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محاضر تمريض/ كلية العلوم الطبية التطبيقية

ABDOMINAL EXAMINAT

 

ABDOMINAL EXAMINATION CHECKLIST

2011 - 2012


Need to Practice

Feel Comfortable

General Approach

1.      Patient supine on examination table with arms at side or folded across chest.





2.   Stand to patient’s right.





3.      Undrape the abdomen from the symphisis pubis to just above the xiphoid process.  Bring sheet up from below to cover the patient below the waist, then bring the gown up to the xiphoid process.  Remember, patient privacy is to be respected at all times.




Inspection

(Systematically inspect all four quadrants and epigastric area, noting the following.)




4.      Skin (scars, rashes, lesions, caput, venous dilatation, spider angiomata – see your physical diagnosis text for descriptions).





5.      Contour of the central abdomen (Flat, rounded, protuberant, distended or scaphoid).





6.      Symmetry (or lack thereof due to masses or organ enlargement causing a focal protuberance).





7.      Visible pulsations (Particularly aortic pulsations in the upper abdomen)





ABDOMINAL EXAMINATION CHECKLIST

2011 - 2012


Need to Practice

Feel Comfortable

Auscultation:

8.      Describe character (e.g., high pitched, tinkling, rushes, rumbling) – The term borborygmi (rumbling, gurgling, tinkling noises heard on auscultation of the abdomen in conditions of increased intestinal peristalsis) is sometimes used.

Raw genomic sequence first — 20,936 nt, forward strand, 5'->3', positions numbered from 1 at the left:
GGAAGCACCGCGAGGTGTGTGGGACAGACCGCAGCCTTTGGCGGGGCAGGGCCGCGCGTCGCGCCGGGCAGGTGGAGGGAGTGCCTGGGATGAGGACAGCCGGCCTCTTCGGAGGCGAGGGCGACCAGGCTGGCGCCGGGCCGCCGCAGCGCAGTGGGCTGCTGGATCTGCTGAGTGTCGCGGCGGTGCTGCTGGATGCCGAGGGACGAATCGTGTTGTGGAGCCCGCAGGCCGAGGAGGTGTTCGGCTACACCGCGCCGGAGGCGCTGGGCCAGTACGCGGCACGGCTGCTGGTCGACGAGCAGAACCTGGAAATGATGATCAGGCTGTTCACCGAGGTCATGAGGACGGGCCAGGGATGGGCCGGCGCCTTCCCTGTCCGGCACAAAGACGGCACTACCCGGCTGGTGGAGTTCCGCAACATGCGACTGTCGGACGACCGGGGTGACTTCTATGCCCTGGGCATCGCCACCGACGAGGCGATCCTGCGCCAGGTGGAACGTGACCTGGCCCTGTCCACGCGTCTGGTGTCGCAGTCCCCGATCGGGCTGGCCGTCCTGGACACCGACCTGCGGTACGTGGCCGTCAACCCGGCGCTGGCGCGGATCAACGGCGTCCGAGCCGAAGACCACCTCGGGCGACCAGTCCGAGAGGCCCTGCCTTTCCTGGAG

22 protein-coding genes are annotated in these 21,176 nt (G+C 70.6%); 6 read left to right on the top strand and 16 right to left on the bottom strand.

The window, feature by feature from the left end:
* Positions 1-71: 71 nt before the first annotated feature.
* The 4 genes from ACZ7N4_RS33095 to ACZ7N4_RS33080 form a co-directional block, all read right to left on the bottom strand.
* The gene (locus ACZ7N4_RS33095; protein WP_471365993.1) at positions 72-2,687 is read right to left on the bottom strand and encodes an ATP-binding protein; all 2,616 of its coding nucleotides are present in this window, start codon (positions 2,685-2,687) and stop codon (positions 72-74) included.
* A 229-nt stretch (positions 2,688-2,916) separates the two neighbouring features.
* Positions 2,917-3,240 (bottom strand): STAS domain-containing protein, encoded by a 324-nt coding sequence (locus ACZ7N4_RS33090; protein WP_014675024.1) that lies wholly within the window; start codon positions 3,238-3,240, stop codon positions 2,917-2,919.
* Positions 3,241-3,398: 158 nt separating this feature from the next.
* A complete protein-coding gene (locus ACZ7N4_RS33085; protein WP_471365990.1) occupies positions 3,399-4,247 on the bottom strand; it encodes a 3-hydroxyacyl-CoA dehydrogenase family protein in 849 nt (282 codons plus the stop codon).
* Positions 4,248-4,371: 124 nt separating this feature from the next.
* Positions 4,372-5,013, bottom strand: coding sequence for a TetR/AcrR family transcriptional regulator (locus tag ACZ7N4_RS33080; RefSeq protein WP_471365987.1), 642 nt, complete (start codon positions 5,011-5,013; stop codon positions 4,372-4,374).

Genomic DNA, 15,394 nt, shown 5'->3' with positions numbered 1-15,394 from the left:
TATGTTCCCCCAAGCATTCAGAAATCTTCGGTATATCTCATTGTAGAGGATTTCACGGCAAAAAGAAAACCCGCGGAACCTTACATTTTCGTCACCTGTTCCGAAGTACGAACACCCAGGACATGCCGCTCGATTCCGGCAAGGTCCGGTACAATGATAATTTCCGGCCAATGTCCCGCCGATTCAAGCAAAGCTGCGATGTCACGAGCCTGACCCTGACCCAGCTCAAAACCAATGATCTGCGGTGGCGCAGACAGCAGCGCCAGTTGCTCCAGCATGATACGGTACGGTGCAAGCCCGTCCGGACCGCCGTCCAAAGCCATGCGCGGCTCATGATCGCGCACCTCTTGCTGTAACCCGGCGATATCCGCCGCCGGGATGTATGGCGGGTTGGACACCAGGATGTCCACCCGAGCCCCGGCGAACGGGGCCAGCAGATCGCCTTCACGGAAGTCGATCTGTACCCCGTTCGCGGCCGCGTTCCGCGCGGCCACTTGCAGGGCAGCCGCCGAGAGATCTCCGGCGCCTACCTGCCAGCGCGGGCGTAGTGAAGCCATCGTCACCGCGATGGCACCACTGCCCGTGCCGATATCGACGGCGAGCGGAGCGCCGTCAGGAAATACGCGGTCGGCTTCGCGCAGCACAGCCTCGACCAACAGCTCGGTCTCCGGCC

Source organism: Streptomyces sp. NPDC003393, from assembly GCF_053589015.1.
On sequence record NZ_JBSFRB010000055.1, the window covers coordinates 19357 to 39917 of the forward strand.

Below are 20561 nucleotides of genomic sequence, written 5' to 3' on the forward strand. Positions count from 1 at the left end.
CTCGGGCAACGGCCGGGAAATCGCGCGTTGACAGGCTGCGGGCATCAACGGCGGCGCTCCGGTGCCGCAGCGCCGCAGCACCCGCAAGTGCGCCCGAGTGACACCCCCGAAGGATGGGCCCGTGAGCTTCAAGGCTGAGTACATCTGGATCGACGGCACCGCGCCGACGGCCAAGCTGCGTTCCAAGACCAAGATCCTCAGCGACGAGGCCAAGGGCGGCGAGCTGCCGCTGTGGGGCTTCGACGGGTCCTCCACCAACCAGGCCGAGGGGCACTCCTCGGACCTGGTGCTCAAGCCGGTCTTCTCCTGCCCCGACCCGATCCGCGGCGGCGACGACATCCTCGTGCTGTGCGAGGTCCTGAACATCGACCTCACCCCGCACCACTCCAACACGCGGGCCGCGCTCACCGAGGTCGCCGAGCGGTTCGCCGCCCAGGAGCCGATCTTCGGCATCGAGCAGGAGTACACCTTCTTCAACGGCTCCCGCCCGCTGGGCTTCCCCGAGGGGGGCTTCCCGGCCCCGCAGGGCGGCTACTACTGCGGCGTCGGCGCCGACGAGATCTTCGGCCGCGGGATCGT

9.      Listen in the midepigastrum for abdominal aortic bruits.





10.  Listen on the left and right sides of the epigastrum for renal artery bruits.





11.  Listen over the femoral arteries for femoral bruits.




Percussion:

12.  Percuss abdomen.  (This will be painful if the peritoneum is irritated)





13.  Percuss over the suprapubic area.  (Will be dull if bladder is distended).





14.  Assess top and bottom edges of liver (in midclavicular line) by percussion, and note liver span in centimeters.




Palpation:

15.  Palpate each quadrant of the abdomen lightly to detect tenderness, muscular spasm, or rigidity.


16.  Palpate each quadrant of the abdomen deeply (see text for technique), noting any of the following: tenderness, masses, pulsations, palpable bowel loops, rushes or movement. Try to examine with the patient’s respiratory flow, and be sure to palpate tender areas last (and gently).




17.  Identify the bottom edge of the liver.  Begin palpating below the lower edge identified by percussion, and work your way superiorly. Scratch test is acceptable. Remember, the right lobe of the liver comes down lower than the left lobe.




ABDOMINAL EXAMINATION CHECKLIST

 2011 - 2012



Need to Practice

Feel Comfortable


18.  Palpate in the mid-abdominal region for an aortic aneurysm (i.e., a pulsatile mass).





19.  Palpating the spleen:  Normally the spleen is not palpable.  A good screen is to percuss along the left side of the abdomen.  If no dullness is noted, the spleen is unlikely to be enlarged.  To confirm your findings, palpate the left upper quadrant deeply in both the supine position, and with the patient resting on his/her right side.













 

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كلية العلوم الطبية -قسم التمريض- فرعي 2842

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